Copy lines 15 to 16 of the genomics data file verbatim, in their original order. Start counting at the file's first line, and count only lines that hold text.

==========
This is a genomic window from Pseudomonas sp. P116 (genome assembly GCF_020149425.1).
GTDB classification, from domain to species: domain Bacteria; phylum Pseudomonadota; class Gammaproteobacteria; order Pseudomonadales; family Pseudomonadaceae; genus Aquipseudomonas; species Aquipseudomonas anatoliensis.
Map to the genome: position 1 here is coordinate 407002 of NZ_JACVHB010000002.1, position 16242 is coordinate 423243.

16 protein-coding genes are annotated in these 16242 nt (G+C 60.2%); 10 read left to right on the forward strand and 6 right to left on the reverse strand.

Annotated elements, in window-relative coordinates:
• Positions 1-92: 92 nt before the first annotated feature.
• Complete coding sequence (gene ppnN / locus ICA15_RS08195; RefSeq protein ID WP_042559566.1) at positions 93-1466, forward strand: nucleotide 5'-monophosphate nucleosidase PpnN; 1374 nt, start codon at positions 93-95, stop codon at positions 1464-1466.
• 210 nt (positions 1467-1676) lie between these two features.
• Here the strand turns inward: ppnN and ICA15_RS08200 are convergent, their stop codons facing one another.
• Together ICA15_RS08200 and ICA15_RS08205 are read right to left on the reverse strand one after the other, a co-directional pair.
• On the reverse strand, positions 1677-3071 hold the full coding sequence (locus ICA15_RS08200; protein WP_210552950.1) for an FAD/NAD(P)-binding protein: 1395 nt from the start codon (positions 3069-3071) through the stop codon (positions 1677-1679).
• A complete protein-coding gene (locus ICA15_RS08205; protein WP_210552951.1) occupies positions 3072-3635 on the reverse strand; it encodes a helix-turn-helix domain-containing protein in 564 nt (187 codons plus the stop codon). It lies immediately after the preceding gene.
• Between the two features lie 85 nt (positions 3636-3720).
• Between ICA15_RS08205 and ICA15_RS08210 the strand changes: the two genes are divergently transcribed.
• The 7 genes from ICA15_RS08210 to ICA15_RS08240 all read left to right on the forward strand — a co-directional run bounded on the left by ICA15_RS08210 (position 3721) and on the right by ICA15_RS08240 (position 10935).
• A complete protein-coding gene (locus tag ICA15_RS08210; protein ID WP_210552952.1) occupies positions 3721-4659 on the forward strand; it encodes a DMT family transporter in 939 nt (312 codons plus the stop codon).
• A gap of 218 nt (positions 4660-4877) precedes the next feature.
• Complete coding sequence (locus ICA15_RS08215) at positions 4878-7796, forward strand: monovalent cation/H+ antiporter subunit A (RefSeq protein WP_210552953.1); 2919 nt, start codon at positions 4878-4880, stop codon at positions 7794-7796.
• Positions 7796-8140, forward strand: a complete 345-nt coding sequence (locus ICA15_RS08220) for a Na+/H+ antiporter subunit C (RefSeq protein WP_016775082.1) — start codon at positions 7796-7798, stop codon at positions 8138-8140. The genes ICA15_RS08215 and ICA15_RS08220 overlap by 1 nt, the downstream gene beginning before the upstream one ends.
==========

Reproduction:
• The 7 genes from ICA15_RS08210 to ICA15_RS08240 all read left to right on the forward strand — a co-directional run bounded on the left by ICA15_RS08210 (position 3721) and on the right by ICA15_RS08240 (position 10935).
• A complete protein-coding gene (locus tag ICA15_RS08210; protein ID WP_210552952.1) occupies positions 3721-4659 on the forward strand; it encodes a DMT family transporter in 939 nt (312 codons plus the stop codon).